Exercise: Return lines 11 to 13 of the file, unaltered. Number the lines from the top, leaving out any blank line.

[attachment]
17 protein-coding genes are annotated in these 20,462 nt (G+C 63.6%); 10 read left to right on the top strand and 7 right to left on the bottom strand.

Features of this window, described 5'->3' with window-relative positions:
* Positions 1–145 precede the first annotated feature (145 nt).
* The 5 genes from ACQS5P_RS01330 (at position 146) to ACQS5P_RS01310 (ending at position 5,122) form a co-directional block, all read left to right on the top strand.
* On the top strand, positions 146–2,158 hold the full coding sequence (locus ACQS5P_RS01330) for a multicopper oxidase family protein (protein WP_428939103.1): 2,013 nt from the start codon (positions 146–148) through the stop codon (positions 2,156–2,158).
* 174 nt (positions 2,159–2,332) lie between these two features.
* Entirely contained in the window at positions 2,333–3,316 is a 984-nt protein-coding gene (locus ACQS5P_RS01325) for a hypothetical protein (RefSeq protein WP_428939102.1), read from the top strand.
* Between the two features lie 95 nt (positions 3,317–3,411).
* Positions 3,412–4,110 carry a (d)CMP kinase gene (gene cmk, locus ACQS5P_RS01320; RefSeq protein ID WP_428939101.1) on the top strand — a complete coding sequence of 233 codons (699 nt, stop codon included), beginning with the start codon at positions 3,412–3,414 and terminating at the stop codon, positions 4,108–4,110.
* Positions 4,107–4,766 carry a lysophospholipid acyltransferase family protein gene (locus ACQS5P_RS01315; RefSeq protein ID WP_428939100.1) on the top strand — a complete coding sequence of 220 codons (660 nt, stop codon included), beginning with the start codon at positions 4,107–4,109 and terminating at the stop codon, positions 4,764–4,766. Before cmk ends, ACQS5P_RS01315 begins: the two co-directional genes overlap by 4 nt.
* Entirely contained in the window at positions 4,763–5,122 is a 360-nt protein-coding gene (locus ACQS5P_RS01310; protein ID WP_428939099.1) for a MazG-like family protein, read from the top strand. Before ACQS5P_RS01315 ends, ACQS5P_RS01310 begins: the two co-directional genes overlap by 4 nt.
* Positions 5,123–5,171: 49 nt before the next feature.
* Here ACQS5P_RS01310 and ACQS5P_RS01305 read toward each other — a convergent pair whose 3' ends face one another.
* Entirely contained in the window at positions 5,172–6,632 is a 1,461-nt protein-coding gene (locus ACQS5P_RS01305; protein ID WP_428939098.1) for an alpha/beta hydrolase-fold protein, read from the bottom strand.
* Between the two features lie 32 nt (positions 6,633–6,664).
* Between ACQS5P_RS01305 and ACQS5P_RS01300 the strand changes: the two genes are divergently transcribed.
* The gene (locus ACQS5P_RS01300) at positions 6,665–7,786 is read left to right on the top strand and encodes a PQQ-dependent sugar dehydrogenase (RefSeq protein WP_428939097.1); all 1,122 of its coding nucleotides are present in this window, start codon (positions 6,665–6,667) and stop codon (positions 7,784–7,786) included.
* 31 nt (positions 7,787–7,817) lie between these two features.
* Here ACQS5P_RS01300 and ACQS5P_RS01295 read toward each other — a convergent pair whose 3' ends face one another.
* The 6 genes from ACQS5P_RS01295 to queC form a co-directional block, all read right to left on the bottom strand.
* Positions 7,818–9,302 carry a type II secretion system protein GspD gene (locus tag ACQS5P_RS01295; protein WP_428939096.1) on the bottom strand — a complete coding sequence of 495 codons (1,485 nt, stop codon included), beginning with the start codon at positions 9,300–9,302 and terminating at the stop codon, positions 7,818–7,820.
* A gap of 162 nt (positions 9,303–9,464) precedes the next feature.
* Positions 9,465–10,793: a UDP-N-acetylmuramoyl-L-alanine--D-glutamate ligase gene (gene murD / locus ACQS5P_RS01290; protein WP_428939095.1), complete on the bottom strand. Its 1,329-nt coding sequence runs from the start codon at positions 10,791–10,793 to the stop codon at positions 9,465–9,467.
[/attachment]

* Entirely contained in the window at positions 4,763–5,122 is a 360-nt protein-coding gene (locus ACQS5P_RS01310; protein ID WP_428939099.1) for a MazG-like family protein, read from the top strand. Before ACQS5P_RS01315 ends, ACQS5P_RS01310 begins: the two co-directional genes overlap by 4 nt.
* Positions 5,123–5,171: 49 nt before the next feature.
* Here ACQS5P_RS01310 and ACQS5P_RS01305 read toward each other — a convergent pair whose 3' ends face one another.